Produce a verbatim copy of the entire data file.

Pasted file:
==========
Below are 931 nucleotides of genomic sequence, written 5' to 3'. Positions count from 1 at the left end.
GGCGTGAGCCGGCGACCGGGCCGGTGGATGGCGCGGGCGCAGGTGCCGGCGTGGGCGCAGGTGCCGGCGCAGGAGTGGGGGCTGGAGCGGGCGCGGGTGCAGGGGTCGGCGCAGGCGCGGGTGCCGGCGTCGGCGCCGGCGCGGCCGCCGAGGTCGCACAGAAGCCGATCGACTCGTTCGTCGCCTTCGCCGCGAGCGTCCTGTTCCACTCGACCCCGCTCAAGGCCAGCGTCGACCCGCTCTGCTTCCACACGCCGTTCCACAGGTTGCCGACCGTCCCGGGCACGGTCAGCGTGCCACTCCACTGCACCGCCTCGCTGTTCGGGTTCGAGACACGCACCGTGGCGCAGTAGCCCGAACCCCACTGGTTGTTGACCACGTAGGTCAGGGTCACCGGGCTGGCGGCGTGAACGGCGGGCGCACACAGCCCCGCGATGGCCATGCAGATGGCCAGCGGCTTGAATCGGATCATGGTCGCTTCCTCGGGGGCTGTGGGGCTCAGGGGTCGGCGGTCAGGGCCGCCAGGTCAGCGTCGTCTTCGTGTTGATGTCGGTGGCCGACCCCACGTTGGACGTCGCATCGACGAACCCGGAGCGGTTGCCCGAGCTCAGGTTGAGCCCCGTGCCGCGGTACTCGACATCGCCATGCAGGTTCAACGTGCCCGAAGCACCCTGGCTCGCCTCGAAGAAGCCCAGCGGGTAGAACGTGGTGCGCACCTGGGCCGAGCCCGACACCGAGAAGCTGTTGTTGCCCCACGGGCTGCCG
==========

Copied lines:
Below are 931 nucleotides of genomic sequence, written 5' to 3'. Positions count from 1 at the left end.
GGCGTGAGCCGGCGACCGGGCCGGTGGATGGCGCGGGCGCAGGTGCCGGCGTGGGCGCAGGTGCCGGCGCAGGAGTGGGGGCTGGAGCGGGCGCGGGTGCAGGGGTCGGCGCAGGCGCGGGTGCCGGCGTCGGCGCCGGCGCGGCCGCCGAGGTCGCACAGAAGCCGATCGACTCGTTCGTCGCCTTCGCCGCGAGCGTCCTGTTCCACTCGACCCCGCTCAAGGCCAGCGTCGACCCGCTCTGCTTCCACACGCCGTTCCACAGGTTGCCGACCGTCCCGGGCACGGTCAGCGTGCCACTCCACTGCACCGCCTCGCTGTTCGGGTTCGAGACACGCACCGTGGCGCAGTAGCCCGAACCCCACTGGTTGTTGACCACGTAGGTCAGGGTCACCGGGCTGGCGGCGTGAACGGCGGGCGCACACAGCCCCGCGATGGCCATGCAGATGGCCAGCGGCTTGAATCGGATCATGGTCGCTTCCTCGGGGGCTGTGGGGCTCAGGGGTCGGCGGTCAGGGCCGCCAGGTCAGCGTCGTCTTCGTGTTGATGTCGGTGGCCGACCCCACGTTGGACGTCGCATCGACGAACCCGGAGCGGTTGCCCGAGCTCAGGTTGAGCCCCGTGCCGCGGTACTCGACATCGCCATGCAGGTTCAACGTGCCCGAAGCACCCTGGCTCGCCTCGAAGAAGCCCAGCGGGTAGAACGTGGTGCGCACCTGGGCCGAGCCCGACACCGAGAAGCTGTTGTTGCCCCACGGGCTGCCG